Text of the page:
21     difference both in dealing with the trauma of
22     the violence, and in teaching them and then the
1     whole family how to resolve without conflict.
2               This is particularly necessary in
3     whole area of domestic violence.  Clearly,
4     violence is a learned behavior.  And one of the
5     best places to learn it in America today is in
6     the home; we have watched over the years an
7     escalation of domestic violence.
8               There are monies that you may be able
9     to tap into that can make a difference in this
10     area.  This past year, through the Violence
11     Against Women Act, we were able to distribute
12     $425,000 to each state.  For some states, that
13     is just a drop in the bucket, but it was meant
14     as a down payment.
15               This year, we will distribute $130
16     million to all the states with each state
17     guaranteed a minimum amount.  This money is to
18     be distributed through the State Criminal
19     Justice Councils in each state.  But I urge you
20     to look into that, to see what could be done to
21     develop a component of domestic violence that's
22     focused on resolving the conflict that children
1     see and the trauma that children see, and
2     teaching the family, as a whole, how to work
3     through that violence and to move ahead with a
4     particular focus on children.
5               As we watch children grow older,
6     though, as we watch them come to school, we
7     also learn startling things.  A 1992 study
8     conducted by the Carnegie Foundation determined
9     that only 60 percent of an adolescence
10     non-sleeping time is taken up by school,
11     homework, chores, meals, or employment.
12               Many adolescents spend the remaining
13     40 percent of their non-sleeping time alone or
14     with peers without adult supervision or with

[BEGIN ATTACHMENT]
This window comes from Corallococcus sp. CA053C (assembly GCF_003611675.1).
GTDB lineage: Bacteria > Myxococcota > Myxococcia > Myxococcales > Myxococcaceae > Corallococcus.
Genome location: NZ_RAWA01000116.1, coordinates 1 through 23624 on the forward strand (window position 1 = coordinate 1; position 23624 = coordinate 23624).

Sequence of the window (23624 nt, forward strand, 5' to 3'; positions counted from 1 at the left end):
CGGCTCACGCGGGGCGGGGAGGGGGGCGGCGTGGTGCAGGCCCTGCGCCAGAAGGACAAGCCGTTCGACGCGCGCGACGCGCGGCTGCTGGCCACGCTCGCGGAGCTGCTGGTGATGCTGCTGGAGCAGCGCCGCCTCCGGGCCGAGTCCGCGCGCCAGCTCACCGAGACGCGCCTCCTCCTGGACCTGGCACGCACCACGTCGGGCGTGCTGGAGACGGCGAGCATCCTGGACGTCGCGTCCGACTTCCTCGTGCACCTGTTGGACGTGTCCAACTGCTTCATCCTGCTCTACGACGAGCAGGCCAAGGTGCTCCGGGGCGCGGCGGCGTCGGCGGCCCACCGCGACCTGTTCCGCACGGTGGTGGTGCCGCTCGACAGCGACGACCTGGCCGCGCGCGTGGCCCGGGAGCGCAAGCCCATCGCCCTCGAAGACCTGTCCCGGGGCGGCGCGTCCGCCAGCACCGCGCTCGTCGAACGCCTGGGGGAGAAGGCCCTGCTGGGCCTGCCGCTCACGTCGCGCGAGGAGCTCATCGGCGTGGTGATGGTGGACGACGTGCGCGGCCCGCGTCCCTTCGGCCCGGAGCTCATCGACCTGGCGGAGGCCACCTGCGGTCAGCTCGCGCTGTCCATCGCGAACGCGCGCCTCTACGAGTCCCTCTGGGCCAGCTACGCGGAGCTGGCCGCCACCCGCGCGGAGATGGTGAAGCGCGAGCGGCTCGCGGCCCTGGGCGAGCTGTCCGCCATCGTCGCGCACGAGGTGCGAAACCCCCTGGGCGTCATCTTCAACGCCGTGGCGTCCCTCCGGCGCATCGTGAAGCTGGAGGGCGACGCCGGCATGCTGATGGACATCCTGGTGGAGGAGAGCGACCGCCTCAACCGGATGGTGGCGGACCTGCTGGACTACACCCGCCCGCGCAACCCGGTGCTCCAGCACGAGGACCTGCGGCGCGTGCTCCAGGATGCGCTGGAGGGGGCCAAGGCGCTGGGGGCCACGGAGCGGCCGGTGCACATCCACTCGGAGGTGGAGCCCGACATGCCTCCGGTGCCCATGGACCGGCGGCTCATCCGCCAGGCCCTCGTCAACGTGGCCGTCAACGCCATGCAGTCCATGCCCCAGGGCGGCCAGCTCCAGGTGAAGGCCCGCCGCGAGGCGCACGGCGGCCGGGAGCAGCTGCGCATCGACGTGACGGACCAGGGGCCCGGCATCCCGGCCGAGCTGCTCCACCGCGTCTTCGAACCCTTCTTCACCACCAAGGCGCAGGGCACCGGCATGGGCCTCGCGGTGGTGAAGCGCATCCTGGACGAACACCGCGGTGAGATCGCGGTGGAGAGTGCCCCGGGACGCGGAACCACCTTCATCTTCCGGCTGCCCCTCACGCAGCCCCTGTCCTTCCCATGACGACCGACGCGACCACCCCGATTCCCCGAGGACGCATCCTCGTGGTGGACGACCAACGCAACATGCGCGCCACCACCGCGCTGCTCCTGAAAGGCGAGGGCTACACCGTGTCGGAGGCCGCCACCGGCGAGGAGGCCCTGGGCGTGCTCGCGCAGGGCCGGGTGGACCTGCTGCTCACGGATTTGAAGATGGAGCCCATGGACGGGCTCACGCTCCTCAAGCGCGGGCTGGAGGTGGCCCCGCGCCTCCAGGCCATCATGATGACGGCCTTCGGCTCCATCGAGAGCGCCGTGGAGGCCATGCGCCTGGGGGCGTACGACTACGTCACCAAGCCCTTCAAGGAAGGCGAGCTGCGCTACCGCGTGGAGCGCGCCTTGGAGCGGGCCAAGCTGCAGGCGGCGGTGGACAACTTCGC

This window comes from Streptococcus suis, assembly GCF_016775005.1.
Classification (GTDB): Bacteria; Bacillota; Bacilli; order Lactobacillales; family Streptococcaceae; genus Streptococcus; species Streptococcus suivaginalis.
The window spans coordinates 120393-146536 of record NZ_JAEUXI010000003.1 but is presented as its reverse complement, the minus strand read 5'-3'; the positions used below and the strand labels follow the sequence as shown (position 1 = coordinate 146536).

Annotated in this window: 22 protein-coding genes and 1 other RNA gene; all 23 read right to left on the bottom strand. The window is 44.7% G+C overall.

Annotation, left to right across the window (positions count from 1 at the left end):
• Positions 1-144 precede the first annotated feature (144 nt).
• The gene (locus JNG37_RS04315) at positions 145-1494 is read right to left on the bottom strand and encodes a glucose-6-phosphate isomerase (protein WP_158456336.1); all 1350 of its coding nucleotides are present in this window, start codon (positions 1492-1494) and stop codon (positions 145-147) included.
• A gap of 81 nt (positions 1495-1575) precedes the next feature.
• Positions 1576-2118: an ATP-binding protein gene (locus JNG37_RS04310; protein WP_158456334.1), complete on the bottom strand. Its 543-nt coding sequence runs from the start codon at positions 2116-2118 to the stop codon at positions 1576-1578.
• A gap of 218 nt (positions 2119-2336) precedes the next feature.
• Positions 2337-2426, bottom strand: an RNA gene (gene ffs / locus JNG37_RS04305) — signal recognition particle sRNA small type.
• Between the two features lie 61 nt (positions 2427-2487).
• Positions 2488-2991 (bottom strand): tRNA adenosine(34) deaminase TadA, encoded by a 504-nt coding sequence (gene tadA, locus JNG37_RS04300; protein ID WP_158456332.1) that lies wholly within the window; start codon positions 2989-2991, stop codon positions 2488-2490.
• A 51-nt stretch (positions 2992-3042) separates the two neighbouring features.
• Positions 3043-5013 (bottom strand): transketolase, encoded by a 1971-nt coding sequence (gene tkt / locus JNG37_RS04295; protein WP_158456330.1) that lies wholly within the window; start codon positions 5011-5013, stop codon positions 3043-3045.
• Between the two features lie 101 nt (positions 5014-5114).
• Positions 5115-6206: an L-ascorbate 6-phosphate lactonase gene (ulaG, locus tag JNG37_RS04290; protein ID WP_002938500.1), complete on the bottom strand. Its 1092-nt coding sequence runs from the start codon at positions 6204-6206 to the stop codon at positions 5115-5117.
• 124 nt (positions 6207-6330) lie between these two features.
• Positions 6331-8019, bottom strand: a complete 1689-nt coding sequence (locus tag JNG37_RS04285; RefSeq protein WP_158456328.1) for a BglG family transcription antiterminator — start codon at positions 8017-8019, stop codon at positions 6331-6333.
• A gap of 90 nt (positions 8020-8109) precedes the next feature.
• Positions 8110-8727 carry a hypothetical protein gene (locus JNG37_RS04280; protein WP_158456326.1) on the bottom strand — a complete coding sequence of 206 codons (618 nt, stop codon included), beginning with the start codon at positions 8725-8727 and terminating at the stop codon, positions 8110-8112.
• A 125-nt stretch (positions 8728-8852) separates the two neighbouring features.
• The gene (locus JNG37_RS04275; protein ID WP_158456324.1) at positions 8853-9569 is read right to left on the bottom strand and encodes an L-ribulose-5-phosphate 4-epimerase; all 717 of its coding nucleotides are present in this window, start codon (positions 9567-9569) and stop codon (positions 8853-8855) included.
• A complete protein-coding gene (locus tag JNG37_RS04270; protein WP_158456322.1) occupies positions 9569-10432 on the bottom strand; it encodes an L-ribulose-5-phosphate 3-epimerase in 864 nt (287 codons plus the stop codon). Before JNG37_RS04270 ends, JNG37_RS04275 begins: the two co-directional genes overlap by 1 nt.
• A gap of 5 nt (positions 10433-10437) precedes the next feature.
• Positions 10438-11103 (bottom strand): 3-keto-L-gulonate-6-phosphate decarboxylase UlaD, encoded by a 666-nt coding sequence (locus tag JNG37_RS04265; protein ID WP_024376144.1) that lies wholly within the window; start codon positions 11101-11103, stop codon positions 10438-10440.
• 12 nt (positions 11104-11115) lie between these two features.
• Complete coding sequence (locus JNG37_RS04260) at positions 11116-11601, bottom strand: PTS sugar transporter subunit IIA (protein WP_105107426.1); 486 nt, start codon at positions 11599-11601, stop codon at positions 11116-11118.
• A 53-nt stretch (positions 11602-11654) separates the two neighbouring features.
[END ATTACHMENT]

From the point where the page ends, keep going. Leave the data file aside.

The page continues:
15     adults who may negatively influence their
16     lives.  It is no surprise, therefore, that we
17     see juvenile and conflict escalating
18     immediately after the school doors close at
19     3:00 in the afternoon.
20               The more recent Carnegie Foundation
21     reports says that children are more alone and
22     unsupervised than at any time in our history,
1     and more children are at a risk for so many
2     factors, whether it be drugs, alcohol, or
3     whether it be conflict itself.
4               How do we develop programs that can
5     focus on these kids?  I urge you to link with
6     youth services authorities and with schools in
7     terms of developing programs that can focus on
8     those children in after-hours programs.  If the
9     school doesn't have it, find out what we can do
10     in terms of teaching conflict resolution, in
11     terms of mediating disputes, in terms of
12     working out neighborhood problems, in those
13     after-hour times.  It becomes increasingly
14     critical if we are to address the problem as a
15     whole.
16               But what I urge you to do is to look
17     at the whole picture.  What has troubled me so
18     often in these last years, as I've grappled
19     with the issue of children, is that somebody